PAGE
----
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Treatment of the Day: Bone marrow biopsy (bone marrow sample)
Bone marrow, biopsy, needle or trocar

OVERVIEW

Cost:- INR
This is a Cardiovascular Treatment
A surgical procedure to remove a sample of tissue from the bone marrow with a needle for examination under a microscope. It is usually done in the hip area. The procedure is done to diagnose cancers and to identify different types of anemia and other blood cell diseases.
 
Bone marrow biopsy and bone marrow aspiration are procedures to collect and examine bone marrow — the spongy tissue inside some of your larger bones. Bone marrow biopsy and bone marrow aspiration can show whether your bone marrow is healthy and making normal amounts of blood cells. Doctors use bone marrow biopsy and aspiration to diagnose and monitor blood and marrow diseases, including some cancers.
Bone marrow has a fluid portion and a more solid portion. In bone marrow aspiration, your doctor uses a needle to withdraw a sample of the fluid portion. In a bone marrow biopsy, a larger needle is used to take a sample of the solid part.
Bone marrow biopsy and bone marrow aspiration are often done at the same time. Together, bone marrow biopsy and aspiration may be called a bone marrow exam.

Treatment Type

Surgical Procedure

PURPOSE
(When is the procedure required?)

S.no 
1.
Bone marrow biopsy and bone marrow aspiration offer detailed information about the condition of your bone marrow and blood cells. Your doctor may order a bone marrow exam if blood tests, such as cell counts, are abnormal or don't provide enough information about a suspected problem. Examining bone marrow gives a detailed picture of the types, amount and condition of forming blood cells.

Your doctor may perform a bone marrow exam to:
S.no 
1.
Diagnose a disease or condition involving the bone marrow or blood cells
2.
Determine the stage or progression of a disease
3.
Check iron levels and metabolism
4.
Monitor treatment of a disease

EXPECTATION
(How is it done? What to expect before, during, and after the procedure?)

S.no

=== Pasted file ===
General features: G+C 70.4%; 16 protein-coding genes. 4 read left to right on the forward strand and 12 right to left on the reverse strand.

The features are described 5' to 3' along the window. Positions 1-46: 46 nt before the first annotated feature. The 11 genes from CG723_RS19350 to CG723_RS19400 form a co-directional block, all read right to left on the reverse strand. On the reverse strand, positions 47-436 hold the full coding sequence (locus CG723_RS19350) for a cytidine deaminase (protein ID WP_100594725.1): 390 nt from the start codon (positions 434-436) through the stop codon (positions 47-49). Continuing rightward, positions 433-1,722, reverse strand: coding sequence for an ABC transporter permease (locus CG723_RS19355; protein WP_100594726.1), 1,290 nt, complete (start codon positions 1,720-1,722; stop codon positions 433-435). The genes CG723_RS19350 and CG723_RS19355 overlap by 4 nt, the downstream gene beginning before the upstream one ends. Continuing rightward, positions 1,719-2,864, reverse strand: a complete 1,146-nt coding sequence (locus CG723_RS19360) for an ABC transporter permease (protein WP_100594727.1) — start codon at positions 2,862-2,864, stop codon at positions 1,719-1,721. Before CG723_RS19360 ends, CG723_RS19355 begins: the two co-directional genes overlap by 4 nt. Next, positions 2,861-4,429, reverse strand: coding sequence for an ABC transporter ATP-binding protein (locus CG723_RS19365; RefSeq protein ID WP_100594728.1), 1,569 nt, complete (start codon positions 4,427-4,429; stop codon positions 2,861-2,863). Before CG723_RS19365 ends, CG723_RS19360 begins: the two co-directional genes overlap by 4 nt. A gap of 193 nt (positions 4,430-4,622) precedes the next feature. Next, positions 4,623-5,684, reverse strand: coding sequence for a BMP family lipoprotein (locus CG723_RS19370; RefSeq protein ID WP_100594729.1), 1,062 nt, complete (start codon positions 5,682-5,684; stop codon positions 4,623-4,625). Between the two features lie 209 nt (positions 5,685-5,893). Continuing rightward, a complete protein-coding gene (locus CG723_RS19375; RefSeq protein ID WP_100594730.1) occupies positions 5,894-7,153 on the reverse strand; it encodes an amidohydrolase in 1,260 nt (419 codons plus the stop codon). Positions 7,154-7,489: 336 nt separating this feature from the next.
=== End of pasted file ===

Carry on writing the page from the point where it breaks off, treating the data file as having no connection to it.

1.
Although you can often return to your normal activities after a bone marrow exam, avoid rigorous activity or exercise for a day or two. This will help minimize bleeding and discomfort.

After the test
S.no 
1.
A bone marrow biopsy and aspiration can be done in a hospital, a clinic or a doctor's office. The procedures are usually done by a doctor who is a specialist in blood disorders (hematologist) or a cancer specialist (oncologist), by a nurse, or by a specially trained technologist.
2.
The bone marrow exam typically takes about 30 minutes. If you receive intravenous (IV) sedation, extra time is needed for preparation and post-procedure care.

PREPARATION
( How to prepare for the procedure? What arrangements to be done? )

Bone marrow exams are often performed on an outpatient basis, and special preparation usually isn't needed. In preparation for your bone marrow biopsy and aspiration, you may want to:
S.no 
1.
Tell your doctor about medications and supplements you take. Certain medications and supplements may increase your risk of bleeding after a bone marrow biopsy and aspiration. Make a list of the medications and supplements you take and discuss the list with your doctor.
2.
Tell your doctor if you're nervous about your procedure. Just knowing that you're going to have a bone marrow exam can cause some anxiety and stress. Keep in mind that bone marrow exams aren't always painful, and they're over with quickly. If you're feeling anxious or worried, talk to your health care team. Your doctor may give you a sedative medication before your aspiration and biopsy, in addition to a numbing agent (local anesthesia) at the site where the needle is inserted.

  

RESULT
(What is the impact of the procedure on the health and day to day life.)

S.no 
1.
The bone marrow samples are sent to a laboratory for analysis. Your doctor generally gives you the results within a few days, but it may take longer. Ask your doctor when you can expect to receive the results of your bone marrow exam.
2.
At the lab, a pathologist or hematologist will evaluate the marrow samples to check the health of the marrow, to see if it's making enough healthy blood cells and to look for abnormal cells. Most of the time, the information can help your doctor confirm or rule out a diagnosis or find out how advanced a disease is or if treatment is working. In some cases, you may need follow-up tests.